Trae Young is shooting 23.9 percent from 3-point range. ESPN's recently released Real Plus-Minus metric put him as the second-least impactful player in the league. Yet Young was just named the Eastern Conference Rookie of the Month to start his career. So plenty of people like what they're seeing from Young. That would include Hawks GM Travis Schlenk.
"He's actually further ahead that I thought he'd be at this point," Schlenk told CBS Sports.
There are two reasons to buy tickets on the Young express right now. First, he's a next-level passer. Entering Thursday, Young's 7.3 assists per game rank 10th league-wide, and as Schlenk points out, the Hawks don't exactly make a lot of shots. Plenty of Young's dimes go un-cashed by the second-worst 3-point shooting team and the sixth-worst shooting team overall. Pocket passes. Cross-court flings with either hand. Pick-and-rolls. Lobs. The kid's got every dish in the cupboard.
Atlanta saw this coming. Both Schlenk and Atlanta coach Lloyd Pierce told me that as they went through their draft evaluations, they viewed Young's passing as his best asset. His teammates agree. "We appreciate his eyes," Hawks forward Taurean Prince told CBS Sports. "I don't know if people realize how good of a passer he is or not, but we appreciate it here. I can tell you that."
What the Hawks didn't see coming, and what probably nobody saw coming, was the ability Young has shown to finish shots at and near the rim despite his physical deficits. He's listed at 6-foot 2, he's not particularly athletic in terms of explosion or finishing power, and to call him skinny would be an understatement in an NBA locker room. But he's creative and super skilled.
His pace, angles and handles gain him leverage, and he uses that leverage to keep defenders locked on his hip as he lofts in a variety of push shots and floaters at a 42-percent clip in the paint, a better mark than the likes of Kemba Walker, Jimmy Butler, Ben Simmons, Damian Lillard, John Wall and Russell Westbrook.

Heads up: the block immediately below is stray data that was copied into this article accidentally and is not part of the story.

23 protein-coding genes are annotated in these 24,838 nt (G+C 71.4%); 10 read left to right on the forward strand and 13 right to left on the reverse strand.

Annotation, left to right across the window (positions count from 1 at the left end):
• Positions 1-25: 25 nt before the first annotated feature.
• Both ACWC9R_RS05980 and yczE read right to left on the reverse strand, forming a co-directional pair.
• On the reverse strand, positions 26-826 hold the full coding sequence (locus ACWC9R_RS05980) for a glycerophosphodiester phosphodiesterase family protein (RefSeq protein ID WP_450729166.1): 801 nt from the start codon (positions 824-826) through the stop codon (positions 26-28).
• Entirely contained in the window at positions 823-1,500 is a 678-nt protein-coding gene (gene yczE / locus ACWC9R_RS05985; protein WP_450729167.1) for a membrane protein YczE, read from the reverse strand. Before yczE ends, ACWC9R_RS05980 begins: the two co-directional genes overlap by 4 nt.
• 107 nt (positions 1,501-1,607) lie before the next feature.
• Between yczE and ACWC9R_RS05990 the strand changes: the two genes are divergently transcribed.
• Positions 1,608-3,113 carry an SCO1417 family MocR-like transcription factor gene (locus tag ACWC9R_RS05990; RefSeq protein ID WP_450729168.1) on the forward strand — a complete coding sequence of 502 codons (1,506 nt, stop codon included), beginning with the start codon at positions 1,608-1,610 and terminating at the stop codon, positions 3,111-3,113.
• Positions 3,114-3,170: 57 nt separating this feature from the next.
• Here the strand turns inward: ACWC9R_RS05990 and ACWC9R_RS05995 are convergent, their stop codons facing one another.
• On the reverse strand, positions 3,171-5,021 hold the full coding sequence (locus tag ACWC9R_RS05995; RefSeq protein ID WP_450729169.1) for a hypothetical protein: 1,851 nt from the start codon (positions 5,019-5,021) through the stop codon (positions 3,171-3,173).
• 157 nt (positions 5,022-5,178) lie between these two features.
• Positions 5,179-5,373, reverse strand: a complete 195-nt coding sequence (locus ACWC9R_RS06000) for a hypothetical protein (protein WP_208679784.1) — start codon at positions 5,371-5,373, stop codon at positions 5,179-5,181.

Young's efficiency dips as he gets closer to the rim -- 50.7 percent in the restricted area, a number that sits well below the marks of elite finishing point guards like Westbrook and Stephen Curry. But the kid is 20. Curry, though he was a better finisher than people realized from the jump, didn't become an elite finisher until well into his career. Entering Thursday, in fact, Young's 52.1-percent clip from five feet and in is the exact same mark Curry put up in his fourth season, when he was 24 years old. As he develops physically, Young is going to be a bigger and bigger problem finishing over, under and around the trees.
Young has been forced to do much of his damage on these types of shots, not only because his 3-pointers aren't dropping, but also because he's being guarded as if they are. "He's seeing a lot of things that aren't thrown at other guys until later in their career," Vince Carter, who is constantly in Young's ear, told CBS Sports.
It's true. Guys like Curry and Lillard got a grace period before they started getting blitzed off pick and rolls and double-teamed out to 30 and 35 feet, and even they didn't react perfectly to start. Who doesn't remember all those one-handed hook passes Curry used to throw away trying to pass over traps? As recently as last year's playoffs, Lillard was clearly affected by New Orleans' blitzing defense as the Blazers got swept in the first round. This is not easy. Young, on reputation alone, is getting a baptism by fire.
"I thought when I left college that would be the last time I would see [this type of defense]," Young joked after Atlanta's win in Miami on Nov. 27. "...It's crazy, I'm not even making shots right now."